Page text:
If you're really curious about the Office 12 UI I recommend visiting Harris' blog. You will find out that yes, they fixed the stupid start presentation button in Powerpoint. Also, new fonts!. Death to Times New Roman!

Summary tidbits: * "Is it worth taking this pixel away from the user?" * You must remove to simplify * Is there a classic mode? No. * They were trying to figure out what some of the commands in Excel did. Found out some options in Excel weren't hooked up into any code: "They didn't do anything!" * On Office 2000's 'auto' features: "The computer looks at the things you use the most and moves them around all the time." * On Office 2002 task panes: "New features aren't being invented, but I bet they will if we create a whole new rectangle"

Peter Norvig, Google; Ken Norton, Yahoo!; Mark Fletcher, Bloglines/Ask Jeeves; Udi Manber, A9; Jakob Nielsen, NN Group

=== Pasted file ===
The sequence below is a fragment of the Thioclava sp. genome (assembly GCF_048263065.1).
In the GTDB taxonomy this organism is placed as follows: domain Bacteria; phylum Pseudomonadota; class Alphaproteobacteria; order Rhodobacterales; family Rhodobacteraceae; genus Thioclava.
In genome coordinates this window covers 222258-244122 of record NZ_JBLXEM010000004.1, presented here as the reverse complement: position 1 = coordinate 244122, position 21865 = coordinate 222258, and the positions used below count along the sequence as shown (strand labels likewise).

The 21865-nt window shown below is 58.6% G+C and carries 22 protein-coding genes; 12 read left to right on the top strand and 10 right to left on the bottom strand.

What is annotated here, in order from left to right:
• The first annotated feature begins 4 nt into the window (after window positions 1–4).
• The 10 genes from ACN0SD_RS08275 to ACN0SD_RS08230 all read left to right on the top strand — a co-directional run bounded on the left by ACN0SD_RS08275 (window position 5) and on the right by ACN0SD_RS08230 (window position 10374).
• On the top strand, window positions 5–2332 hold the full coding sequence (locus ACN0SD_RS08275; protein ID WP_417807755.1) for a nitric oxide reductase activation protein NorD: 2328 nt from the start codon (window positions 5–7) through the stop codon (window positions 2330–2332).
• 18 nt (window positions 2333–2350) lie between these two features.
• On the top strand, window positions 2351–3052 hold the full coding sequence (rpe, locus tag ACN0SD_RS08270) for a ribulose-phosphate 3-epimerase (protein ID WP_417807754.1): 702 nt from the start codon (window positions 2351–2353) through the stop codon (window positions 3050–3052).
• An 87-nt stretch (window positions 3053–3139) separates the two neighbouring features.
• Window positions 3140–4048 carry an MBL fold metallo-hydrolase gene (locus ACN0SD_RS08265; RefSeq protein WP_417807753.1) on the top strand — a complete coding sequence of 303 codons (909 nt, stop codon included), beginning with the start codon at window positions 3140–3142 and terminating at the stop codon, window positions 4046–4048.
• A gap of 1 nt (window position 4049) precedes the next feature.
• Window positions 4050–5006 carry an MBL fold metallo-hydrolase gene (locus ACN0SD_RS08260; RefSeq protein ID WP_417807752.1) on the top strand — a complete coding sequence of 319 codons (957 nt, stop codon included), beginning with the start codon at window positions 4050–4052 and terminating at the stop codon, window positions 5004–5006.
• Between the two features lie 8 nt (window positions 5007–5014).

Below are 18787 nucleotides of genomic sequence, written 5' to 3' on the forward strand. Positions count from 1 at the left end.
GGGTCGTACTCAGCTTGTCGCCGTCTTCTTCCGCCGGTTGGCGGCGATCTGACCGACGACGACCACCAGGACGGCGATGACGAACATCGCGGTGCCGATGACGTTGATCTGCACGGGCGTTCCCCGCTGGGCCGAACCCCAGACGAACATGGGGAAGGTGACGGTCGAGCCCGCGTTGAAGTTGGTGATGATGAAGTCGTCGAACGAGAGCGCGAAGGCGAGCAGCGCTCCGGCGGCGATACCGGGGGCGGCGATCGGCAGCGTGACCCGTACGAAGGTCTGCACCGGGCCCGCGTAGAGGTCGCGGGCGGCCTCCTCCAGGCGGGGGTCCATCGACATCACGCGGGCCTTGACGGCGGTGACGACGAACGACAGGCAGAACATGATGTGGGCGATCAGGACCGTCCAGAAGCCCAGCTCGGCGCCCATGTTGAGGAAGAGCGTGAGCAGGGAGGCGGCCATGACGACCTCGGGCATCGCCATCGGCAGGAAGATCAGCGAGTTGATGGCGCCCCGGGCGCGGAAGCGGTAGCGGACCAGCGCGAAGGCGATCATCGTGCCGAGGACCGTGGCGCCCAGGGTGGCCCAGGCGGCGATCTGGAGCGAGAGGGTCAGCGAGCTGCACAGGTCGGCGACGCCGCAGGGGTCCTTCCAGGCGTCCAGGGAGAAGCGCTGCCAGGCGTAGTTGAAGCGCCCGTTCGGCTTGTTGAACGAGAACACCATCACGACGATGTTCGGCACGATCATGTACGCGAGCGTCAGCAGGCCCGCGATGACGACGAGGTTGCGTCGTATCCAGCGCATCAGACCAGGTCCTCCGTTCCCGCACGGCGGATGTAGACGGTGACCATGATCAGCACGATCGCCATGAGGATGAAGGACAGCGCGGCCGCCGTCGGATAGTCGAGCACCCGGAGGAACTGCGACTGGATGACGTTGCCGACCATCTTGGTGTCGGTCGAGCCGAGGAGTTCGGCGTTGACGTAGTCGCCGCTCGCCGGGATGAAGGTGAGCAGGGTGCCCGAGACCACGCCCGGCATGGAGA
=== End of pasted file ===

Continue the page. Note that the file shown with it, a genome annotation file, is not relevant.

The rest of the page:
I went with bp and Neil to a BayCHI talk on "Recent Innovations in Search." I agree with bp's sentiment -- there were some interesting moments, but the talk was short on revelations or insights. I guess that is to be expected as the title of the talk is past focused ("Recent Innovations") rather than future focused ("Future Innovations"); it's hard to believe that the panelists would give away yet unrevealed technologies they were working on. I'm going to try and save as much effort as possible, given that bp posted his notes. In fact, as I am going to crib from his notes, or just omit what he already has, you should just go read them instead.

Talk: Tivo

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Revolutionizing Consumer Electronics: Welcome to the TiVolution´┐Ż! Paul Newby, Director of Consumer Design Margret Schmidt, Director of User Experience (UE), TiVo

I went to the TiVo talk at BayCHI/PARC. The best part of the night, perhaps, was that I have a bunch of great TiVo schwag: a TiVo doll and two new TiVo remotes -- one to replace honeyfield's remote, which has been mistaken for bunny food, and one to solve the problem we had last week of, when you lose the TiVo remote, there's no way for you to watch TV. The second best part of the night is that I learned a new TiVo feature that didn't exist on the Series 1 remote: if you press advance (the ->| button) in a list, it will jump to the end (very useful for Home Media Option).